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Abrasive Wheel Grinder Safety

One of the most common pieces of machinery in use in the maintenance shops
on campus is the abrasive wheel grinder. These useful machines, used to
remove metal from flat and cylindrical surfaces, are available in two types. Some
are bench or pedestal grinders that stay in one place. The others are portable
abrasive tools that are used for repair jobs elsewhere in the facility.

There is also more than one type of grinder design. On some, the abrasive
wheels are mounted so only the exposed flat side is used for grinding. Other
machines are designed so that the grinding is done on the circumference of the
wheel. Some grinders also have wire brush or buffing wheel attachments.

People who regularly use abrasive wheel grinders may not be aware of their
hazards. You have to keep in mind that while these machines have flat surfaces,
they are cutting tools. Depending on the operation and equipment, the wheels
can revolve at an incredible 10,000 surface feet per minute. You dont want to
make contact with something going at that rate of speed!

Its clear that people dont take abrasive wheel safety seriously enough when you
look at a list of OSHAs most frequently violated standards. Abrasive wheel
violations always rank highright up there with hazard communication and
lockout/tagout. In one recent year, OSHA found 1,704 violations related to
abrasive wheel exposure adjustments, with 1,449 of them serious. That was the
eighth most frequent violation for the year.

Violations, of course, are only part of the story. Whats really important is the fact
that you can be seriously injured if youre not careful with these machines.
General Hazards

Just what are the hazards of not meeting abrasive wheel safety standards?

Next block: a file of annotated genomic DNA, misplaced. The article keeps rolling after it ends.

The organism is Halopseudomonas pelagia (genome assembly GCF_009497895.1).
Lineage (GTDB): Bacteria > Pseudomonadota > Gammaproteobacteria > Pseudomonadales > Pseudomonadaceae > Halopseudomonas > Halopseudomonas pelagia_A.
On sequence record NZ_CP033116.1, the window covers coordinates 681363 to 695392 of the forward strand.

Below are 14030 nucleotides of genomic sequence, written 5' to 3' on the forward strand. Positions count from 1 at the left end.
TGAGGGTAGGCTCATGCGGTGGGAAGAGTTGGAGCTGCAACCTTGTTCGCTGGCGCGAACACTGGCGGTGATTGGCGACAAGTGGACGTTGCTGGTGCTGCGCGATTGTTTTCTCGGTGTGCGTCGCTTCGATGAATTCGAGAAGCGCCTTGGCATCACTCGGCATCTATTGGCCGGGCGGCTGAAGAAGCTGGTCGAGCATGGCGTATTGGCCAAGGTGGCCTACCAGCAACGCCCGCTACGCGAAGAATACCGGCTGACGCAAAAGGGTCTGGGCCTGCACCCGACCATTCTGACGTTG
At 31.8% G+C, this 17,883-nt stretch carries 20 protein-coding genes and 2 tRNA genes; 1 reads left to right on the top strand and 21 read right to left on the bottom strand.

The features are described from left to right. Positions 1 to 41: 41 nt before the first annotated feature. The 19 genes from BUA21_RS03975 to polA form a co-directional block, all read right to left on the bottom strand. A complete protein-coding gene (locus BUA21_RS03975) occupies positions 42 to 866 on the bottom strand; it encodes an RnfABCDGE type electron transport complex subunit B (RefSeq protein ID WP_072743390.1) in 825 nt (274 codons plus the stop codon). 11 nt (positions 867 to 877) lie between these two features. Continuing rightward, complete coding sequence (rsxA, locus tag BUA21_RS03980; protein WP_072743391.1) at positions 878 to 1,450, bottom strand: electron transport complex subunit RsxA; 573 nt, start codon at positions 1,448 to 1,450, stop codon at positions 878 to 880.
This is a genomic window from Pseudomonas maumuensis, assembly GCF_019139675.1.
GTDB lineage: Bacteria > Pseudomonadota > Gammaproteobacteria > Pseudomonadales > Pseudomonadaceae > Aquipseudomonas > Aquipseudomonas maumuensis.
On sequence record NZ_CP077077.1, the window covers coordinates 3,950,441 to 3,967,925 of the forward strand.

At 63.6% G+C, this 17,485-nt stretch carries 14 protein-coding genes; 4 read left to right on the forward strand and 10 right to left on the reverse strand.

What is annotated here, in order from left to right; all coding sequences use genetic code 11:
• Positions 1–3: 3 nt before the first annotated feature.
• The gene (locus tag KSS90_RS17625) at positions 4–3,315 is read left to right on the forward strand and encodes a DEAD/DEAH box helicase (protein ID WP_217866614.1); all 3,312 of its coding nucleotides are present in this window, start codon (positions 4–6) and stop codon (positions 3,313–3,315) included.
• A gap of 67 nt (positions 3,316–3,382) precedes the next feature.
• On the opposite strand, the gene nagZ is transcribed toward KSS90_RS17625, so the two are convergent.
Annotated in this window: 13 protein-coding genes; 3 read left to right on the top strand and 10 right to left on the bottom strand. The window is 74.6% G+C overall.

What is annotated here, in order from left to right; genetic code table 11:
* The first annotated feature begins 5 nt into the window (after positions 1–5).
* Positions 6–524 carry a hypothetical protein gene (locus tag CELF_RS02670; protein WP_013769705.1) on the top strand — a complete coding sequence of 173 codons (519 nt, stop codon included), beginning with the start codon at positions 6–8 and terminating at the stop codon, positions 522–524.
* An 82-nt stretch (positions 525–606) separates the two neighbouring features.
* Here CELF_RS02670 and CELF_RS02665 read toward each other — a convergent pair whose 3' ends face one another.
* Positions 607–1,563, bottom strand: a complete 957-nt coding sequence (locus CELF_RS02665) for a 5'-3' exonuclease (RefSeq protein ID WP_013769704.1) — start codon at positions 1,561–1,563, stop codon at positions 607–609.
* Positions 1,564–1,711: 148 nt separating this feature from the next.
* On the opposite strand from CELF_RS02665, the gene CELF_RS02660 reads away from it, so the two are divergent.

Perhaps the biggest hazard occurs when you get too close while operating or
adjusting the wheel. A hand or finger that hits the moving wheel surface is in real
danger of being mangled or cut off.

Eye injuries are another serious hazard with abrasive wheel grinders. The
grinding operation can loosen chips or particles that can fly into the eye. On rare
occasions, excessive speed can make an abrasive wheel disintegrate, which
could send pieces of metal flying through the work areaand into your eyes.

Yet another hazard is inhaling the dust and fumes generated during grinding,
which can lead to respiratory diseases. An additional risk is the noise a grinding
operation makes. That noise can damage your hearing if you perform these jobs
for any amount of time. Fortunately, there are ways to protect yourself from
injury and illness when you work with these powerful machines.

OSHA Regulations

The first protective step is to make sure that abrasive wheel machines and their
operators meet the two OSHA standards that govern their use: 29 CFR 1910.243
for portable abrasive wheels and 29 CFR 1910.215, which covers all non-
portable abrasive wheel grinders.

The standard for fixed equipment is particularly detailed and even has pages of
drawings and diagrams to describe:

Design specifications for wheels and guards


Guarding and safe operation
Repairs and maintenance
Inspection

Many of these requirements obviously apply to the equipment itself, not to your work
procedures. But the incredible level of detail gives you an idea of how much caution
abrasive wheel grinders demand.

Protection Against Hazards

The OSHA regulations also contain important protections for anyone who works with
abrasive wheel grinders. The key to safety with these machines is guarding. OSHA
says that, with some specified limited exceptions, both fixed and portable abrasive wheels
shall be used only on machines provided with safety guards. OSHA defines a guard as
an enclosure designed to restrain the pieces of the grinding wheel and furnish all furnish
all possible protection in the event that the wheel is broken in operation.
One of the riskiest parts of grinder operation occurs when you stand in front of the
machines opening. Thats why OSHA requires an adjustable guard so youre still
protected as the wheel diameter gets smaller. Though this seems a logical form of
protection, so many people fail to have it that its the most common OSHA abrasive
wheel violation.

The second most frequent OSHA abrasive wheel violation also relates to an important
protection: work rests. OSHA requires offhand grinding machines to have a rest that can
support the piece youre working on. The rest cant be more than one-eighth of an inch
away from the wheel. Otherwise, theres a risk that the work will jam between the wheel
and the rest, which could break the wheel or risk injury to the operators hand or fingers.

You cant use just anything for a work rest. OSHA requires work rests to be rigid to
provide stability. They also have to be adjustable to compensate for wheel wear. When
you have to adjust the rest, make sure that the wheel is off. Once the adjustment is
complete, be sure to clamp the rest securely.

OSHA also requires you to check the machines spindle speed before mounting a wheel.